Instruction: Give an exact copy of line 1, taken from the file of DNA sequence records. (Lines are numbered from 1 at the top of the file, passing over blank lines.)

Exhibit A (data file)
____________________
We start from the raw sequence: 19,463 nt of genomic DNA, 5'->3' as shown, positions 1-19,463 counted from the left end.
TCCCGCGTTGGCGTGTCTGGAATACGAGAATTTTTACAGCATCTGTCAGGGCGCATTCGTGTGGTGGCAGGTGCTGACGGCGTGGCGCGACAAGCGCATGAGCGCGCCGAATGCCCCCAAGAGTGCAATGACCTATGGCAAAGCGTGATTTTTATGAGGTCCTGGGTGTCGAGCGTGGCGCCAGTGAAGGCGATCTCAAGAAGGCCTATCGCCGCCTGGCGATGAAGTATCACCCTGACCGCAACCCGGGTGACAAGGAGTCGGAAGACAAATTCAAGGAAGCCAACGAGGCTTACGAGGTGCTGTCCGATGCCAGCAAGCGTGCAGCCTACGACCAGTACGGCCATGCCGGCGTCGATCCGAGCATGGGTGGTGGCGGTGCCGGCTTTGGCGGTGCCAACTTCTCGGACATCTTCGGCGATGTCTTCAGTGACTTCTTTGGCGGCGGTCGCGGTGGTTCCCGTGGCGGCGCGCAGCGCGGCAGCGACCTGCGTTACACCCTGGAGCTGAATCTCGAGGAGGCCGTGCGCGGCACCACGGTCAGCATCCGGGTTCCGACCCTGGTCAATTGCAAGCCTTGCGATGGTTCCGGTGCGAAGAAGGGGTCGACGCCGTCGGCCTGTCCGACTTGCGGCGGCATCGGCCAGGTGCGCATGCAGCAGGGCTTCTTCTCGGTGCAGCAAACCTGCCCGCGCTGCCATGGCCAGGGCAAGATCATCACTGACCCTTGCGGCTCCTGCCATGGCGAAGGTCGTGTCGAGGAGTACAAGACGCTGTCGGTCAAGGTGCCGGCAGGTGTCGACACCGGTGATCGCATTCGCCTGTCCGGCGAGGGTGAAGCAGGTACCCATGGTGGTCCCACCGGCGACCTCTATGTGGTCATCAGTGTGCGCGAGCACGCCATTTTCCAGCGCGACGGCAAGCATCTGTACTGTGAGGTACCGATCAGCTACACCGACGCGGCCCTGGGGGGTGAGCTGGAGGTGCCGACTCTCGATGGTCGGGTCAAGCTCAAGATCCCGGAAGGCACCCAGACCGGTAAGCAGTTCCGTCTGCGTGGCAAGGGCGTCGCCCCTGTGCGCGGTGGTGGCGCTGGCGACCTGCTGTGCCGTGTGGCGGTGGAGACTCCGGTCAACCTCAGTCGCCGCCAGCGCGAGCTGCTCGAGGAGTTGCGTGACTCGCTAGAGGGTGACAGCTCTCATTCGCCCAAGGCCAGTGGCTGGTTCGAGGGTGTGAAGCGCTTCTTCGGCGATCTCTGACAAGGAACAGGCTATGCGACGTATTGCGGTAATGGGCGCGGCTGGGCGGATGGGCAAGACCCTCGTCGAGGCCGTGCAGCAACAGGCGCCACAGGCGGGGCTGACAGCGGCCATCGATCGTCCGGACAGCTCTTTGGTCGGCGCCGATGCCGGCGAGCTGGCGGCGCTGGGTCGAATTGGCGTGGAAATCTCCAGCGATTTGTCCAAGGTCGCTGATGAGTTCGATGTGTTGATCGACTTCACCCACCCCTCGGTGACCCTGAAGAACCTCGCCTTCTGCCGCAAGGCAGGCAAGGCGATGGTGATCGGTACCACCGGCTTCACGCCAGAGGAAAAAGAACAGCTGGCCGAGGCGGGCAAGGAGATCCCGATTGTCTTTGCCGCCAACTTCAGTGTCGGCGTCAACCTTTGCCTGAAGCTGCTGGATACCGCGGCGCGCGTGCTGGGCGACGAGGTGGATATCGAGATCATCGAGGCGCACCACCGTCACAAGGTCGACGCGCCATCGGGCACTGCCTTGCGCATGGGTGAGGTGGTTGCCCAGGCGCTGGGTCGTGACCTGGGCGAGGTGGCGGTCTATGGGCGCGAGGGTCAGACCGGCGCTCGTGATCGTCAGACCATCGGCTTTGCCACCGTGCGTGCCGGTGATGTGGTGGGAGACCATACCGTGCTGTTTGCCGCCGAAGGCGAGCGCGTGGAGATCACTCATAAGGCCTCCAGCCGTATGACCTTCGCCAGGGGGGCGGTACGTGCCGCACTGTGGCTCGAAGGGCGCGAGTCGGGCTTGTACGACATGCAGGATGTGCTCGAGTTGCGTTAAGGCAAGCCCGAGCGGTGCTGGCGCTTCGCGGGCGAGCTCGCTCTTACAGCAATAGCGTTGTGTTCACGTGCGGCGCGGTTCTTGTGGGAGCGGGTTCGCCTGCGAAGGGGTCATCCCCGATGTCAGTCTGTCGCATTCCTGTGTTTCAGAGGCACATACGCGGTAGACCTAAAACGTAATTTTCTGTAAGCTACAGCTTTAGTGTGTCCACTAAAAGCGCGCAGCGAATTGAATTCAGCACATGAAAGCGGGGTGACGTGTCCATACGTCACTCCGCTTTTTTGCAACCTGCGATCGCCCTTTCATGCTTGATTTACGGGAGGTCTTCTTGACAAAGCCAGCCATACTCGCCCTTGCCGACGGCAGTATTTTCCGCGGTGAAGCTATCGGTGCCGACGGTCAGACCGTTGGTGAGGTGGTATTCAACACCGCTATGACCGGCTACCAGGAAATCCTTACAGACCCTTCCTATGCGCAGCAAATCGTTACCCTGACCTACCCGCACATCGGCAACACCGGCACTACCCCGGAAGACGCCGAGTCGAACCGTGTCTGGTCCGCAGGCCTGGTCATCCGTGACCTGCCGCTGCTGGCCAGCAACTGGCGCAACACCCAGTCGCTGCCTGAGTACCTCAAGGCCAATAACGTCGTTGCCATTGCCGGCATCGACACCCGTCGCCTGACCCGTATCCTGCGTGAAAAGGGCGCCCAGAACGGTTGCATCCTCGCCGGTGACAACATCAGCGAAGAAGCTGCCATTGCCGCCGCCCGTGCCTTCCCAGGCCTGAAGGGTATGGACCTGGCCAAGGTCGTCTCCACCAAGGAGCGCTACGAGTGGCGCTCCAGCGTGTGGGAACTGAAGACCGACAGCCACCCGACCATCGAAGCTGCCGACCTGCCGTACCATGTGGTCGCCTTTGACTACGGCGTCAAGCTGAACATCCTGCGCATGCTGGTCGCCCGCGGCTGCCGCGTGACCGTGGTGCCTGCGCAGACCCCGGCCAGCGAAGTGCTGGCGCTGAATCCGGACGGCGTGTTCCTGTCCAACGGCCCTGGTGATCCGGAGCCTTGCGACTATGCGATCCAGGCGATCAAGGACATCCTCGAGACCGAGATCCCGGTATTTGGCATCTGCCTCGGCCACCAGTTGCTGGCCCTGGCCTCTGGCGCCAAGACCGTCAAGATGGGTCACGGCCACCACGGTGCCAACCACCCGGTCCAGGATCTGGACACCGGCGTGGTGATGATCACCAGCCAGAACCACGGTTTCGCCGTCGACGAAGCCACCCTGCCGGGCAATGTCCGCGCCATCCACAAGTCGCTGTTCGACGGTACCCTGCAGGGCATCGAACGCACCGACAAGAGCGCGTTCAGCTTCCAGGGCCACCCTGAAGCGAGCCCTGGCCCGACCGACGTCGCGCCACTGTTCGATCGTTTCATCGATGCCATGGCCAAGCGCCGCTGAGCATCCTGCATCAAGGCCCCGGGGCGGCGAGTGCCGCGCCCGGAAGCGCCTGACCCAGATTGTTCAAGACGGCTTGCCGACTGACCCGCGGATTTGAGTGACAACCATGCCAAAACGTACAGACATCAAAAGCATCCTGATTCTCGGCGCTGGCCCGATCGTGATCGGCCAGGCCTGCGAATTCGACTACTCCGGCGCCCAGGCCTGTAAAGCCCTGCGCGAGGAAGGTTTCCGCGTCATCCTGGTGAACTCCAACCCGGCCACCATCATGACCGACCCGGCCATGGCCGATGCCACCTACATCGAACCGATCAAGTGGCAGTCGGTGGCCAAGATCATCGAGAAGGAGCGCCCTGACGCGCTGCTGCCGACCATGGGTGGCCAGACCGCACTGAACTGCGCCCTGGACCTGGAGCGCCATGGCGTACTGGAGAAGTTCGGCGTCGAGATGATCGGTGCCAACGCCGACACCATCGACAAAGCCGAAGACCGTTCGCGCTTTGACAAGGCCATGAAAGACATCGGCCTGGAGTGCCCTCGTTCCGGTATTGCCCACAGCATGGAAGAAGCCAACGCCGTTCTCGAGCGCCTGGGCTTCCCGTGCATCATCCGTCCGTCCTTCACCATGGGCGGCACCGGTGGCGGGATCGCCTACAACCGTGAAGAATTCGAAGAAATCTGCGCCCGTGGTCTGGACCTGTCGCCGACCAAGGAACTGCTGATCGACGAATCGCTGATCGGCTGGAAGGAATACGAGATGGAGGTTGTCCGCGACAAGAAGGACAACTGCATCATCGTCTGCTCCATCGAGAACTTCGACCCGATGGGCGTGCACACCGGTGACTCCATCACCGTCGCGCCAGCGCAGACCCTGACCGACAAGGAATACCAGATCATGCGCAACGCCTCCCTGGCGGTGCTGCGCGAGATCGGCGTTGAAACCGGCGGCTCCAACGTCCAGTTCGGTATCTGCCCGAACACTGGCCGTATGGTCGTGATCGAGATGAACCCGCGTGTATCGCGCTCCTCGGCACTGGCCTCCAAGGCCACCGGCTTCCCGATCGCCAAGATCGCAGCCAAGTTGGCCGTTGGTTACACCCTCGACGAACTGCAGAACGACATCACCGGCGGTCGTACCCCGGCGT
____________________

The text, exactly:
We start from the raw sequence: 19,463 nt of genomic DNA, 5'->3' as shown, positions 1-19,463 counted from the left end.